Opportunities lost

At last week’s meeting of Dorset Council I found myself in a difficult situation. One of the principle items on the agenda was the Council’s Climate and Ecological Emergency (CEE) Strategy, which was finally ready for adoption. I didn’t want the Council to reject this strategy – it contains much to be valued, and it is surely better to have a strategy than not. But, and this is a big ‘but’, it lacks the vision, it lacks the ambition, and, most importantly, it lacks the sense of mission that I genuinely believe is necessary if we are going safeguard the wellbeing of current and future residents of Dorset.

For example, my original CEE motion to Council (which was referred to the cross-party panel that ‘advised’ on the creation of the strategy, and which has never been debated) called for the development of a Dorset wide transport strategy that discouraged car use, encouraged walking and cycling, and brought about drastically improved rail and bus services. This has not been addressed by the strategy. One way this could be achieved would be to develop an idea sketched out in the Royal Town and Planning Institute research paper ‘Net Zero Transport’, published earlier this year. This could develop Dorset into a network of eco-towns, towns with high levels of self-sufficiency that facilitate local living and the local economy, connected by a comprehensive public transport infrastructure.

Such an idea would require what the economist Marianna Mazzucato calls a mission-oriented approach, a way of thinking that “is about setting targets that are ambitious but also inspirational, [that are] able to catalyse innovation across multiple sectors and actors in the economy. It is about imagining a better future and organising public and private investments to achieve that future.” An approach like this would put the problem of achieving net zero living at the centre of a redesigned Dorset economy. That, I truly believe, is the level of vision and ambition we need to adopt. But sadly the strategy I voted with a very heavy heart to accept gets nowhere near such levels. The battle continues.

The other item which I was hoping to speak on was a motion from the Leader of the LibDem group calling for the Council change its model of governance. The current model is one where the main decisions are made by a cabinet of ten members selected by an elected leader. The motion called upon the Council to adopt a model where these decisions are made by a number of committees made up of members from all political groups in proportion to that group’s success at the previous election. For example: at the 2019 election 43 Conservative councillors were elected out of a total of 82 (52%); so rather than a 100% Conservative cabinet making the decisions, they would be made by committees containing only 52% Conservative councillors.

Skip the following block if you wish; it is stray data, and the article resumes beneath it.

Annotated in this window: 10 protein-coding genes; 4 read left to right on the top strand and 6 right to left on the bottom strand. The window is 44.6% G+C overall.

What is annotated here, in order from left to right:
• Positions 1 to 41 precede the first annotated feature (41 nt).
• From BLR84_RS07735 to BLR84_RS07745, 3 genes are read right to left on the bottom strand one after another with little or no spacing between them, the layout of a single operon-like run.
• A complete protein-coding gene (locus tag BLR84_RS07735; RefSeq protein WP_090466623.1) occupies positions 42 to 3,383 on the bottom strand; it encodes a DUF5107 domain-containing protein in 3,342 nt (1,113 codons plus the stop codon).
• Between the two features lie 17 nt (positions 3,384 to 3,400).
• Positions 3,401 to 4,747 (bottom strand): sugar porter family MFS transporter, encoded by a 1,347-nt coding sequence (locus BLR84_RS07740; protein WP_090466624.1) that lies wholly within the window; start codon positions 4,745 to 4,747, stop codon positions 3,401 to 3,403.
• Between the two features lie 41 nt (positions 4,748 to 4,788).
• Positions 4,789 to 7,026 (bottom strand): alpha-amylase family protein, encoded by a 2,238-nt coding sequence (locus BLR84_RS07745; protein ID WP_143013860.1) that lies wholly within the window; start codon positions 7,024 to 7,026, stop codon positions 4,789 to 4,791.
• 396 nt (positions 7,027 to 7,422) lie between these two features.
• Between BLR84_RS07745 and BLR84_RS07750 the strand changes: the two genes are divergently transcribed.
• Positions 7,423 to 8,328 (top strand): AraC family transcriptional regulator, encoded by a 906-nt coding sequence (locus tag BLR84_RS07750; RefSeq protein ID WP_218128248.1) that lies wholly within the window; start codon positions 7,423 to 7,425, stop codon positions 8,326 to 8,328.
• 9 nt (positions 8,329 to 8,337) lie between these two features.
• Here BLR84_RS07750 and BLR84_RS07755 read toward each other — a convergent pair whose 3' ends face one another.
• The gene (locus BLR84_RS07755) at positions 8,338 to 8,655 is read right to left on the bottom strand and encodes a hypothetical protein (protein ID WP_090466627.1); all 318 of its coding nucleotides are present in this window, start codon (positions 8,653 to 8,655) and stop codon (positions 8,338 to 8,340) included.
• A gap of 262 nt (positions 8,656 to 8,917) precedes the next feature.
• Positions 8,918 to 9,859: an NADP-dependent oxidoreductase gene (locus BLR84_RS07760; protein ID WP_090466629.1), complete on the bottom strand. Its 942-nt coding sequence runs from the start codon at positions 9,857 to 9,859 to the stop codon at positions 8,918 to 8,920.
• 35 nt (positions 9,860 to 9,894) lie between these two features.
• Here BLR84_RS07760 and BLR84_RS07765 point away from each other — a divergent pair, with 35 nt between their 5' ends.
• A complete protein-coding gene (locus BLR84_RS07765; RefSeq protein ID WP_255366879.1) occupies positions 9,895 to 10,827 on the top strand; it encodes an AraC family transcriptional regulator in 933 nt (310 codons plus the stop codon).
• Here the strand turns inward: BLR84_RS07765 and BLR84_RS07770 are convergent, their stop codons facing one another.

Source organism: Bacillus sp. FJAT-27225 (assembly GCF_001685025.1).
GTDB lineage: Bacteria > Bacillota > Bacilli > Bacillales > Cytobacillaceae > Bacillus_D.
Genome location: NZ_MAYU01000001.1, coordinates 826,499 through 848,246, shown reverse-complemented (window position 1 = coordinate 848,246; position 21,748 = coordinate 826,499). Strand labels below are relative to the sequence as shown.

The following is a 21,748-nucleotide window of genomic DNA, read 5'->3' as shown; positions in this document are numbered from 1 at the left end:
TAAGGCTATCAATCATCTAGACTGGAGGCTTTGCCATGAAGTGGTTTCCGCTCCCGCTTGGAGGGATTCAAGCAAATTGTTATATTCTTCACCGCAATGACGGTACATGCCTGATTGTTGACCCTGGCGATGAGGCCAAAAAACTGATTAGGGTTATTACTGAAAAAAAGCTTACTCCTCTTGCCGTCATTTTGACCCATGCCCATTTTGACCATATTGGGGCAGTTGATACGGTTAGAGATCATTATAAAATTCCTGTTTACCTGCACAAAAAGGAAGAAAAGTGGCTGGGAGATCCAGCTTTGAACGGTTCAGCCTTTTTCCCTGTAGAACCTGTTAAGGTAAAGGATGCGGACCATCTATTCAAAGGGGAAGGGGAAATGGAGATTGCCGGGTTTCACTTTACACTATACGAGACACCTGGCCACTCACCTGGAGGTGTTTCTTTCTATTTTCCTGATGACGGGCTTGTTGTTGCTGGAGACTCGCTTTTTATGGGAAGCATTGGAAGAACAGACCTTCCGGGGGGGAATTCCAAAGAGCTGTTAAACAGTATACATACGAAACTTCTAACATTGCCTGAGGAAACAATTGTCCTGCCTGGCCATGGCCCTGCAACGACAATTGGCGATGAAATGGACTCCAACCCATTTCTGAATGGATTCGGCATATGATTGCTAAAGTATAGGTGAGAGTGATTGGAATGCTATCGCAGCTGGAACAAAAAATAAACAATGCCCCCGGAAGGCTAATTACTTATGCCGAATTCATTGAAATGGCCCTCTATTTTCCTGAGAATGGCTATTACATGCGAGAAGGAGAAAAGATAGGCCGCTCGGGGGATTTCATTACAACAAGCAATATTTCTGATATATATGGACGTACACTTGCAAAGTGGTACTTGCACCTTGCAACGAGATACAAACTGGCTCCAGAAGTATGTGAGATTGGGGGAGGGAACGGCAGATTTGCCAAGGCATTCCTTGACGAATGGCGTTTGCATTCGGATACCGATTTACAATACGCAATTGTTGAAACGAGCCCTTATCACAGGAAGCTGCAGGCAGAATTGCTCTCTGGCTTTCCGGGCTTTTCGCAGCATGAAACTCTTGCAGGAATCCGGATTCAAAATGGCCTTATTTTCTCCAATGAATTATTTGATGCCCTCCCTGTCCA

I wanted to voice my support for this motion on two grounds. First, from a philosophical perspective, because definitive answers or solutions to any problem simply do not exist. It is impossible to say, with an absolute sense of certainty, this is how things should be, and this is how we achieve it. There are no ideal models for human behaviour or relationships existing in some Platonic heaven, and due to the inherent uncertainty of all complex systems there is no guaranteed way of achieving any desired outcome. No, the only way to conduct our affairs is by listening to all perspectives. All views and opinions, reflecting the views of all the residents of Dorset, not just those of a small group of the majority party, need considering and debating. This is the only way to make important democratic decisions that affect the lives of those people living and working in Dorset.

Second, because one of the seven principles of public life (incorporated into our members Code of Conduct) is openness: “Holders of public office should act and take decisions in an open and transparent manner.” I see no evidence of such openness from our current Cabinet system. When I have attended cabinet the vast majority of decisions have been unanimous – with no debate, no exploration of alternatives, no transparency of decision making at the actual meeting. The members of the cabinet are not unintelligent; they must have questions to ask; they must have differences of opinion; they must feel the need to at least challenge some of the reports they are presented with. But as none of this is evident at the cabinet meeting open to the public, press and other councillors I can only assume it is taking place behind closed doors. A healthy democracy requires these doors to be opened.

Sadly I never got an opportunity to make these arguments because the ‘debate’ quickly descended into farce. In fact it hardly deserves the name ‘debate’. None of the key issues were examined, none of the main arguments were made. My interpretation of events is that the Leader of the Council, sensing the real possibility of defeat, introduced an amendment that would have effectively kicked the issue in the long grass. Fortunately a yet further amendment was introduced, and supported by a majority of councillors, that will require the Council to decide this issue before the next elections in 2024. I think it really sad, and not good for democracy, that the opportunity to discuss, examine and debate these important issues was lost.

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